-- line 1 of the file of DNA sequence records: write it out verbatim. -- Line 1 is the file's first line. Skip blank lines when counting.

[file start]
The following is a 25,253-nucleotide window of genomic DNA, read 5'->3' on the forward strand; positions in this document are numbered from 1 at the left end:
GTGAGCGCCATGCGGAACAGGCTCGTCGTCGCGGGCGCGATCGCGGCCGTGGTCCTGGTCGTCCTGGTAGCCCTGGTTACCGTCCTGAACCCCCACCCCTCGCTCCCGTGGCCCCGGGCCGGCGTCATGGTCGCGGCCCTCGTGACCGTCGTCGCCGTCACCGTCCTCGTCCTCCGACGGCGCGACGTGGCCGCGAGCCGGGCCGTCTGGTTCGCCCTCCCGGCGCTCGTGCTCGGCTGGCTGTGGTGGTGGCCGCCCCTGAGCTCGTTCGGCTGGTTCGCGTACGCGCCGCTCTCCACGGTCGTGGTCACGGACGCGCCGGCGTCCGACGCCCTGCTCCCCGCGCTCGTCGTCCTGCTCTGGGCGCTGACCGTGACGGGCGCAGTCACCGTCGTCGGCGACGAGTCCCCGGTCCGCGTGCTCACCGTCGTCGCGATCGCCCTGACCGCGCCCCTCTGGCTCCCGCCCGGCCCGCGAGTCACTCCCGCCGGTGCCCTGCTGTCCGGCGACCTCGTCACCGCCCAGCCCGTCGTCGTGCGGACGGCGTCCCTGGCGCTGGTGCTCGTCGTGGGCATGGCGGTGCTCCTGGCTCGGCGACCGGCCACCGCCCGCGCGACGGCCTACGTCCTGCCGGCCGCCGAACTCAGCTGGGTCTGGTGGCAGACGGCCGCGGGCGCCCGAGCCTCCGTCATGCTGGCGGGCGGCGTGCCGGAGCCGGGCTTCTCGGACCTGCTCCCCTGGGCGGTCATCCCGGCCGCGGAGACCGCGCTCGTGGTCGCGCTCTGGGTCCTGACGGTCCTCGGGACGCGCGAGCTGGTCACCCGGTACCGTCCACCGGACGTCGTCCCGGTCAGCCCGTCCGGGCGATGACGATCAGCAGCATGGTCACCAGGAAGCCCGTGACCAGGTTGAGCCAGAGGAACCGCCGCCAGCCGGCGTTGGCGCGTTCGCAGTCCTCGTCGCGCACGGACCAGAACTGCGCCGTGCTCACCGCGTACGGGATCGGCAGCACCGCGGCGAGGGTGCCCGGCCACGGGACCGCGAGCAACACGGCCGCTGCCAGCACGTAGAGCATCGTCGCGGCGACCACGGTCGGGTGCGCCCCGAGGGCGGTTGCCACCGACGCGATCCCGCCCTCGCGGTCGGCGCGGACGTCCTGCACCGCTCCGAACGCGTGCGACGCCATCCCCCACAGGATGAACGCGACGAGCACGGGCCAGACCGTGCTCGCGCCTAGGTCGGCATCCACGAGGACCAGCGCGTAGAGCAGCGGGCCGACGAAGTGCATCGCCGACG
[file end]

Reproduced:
The following is a 25,253-nucleotide window of genomic DNA, read 5'->3' on the forward strand; positions in this document are numbered from 1 at the left end: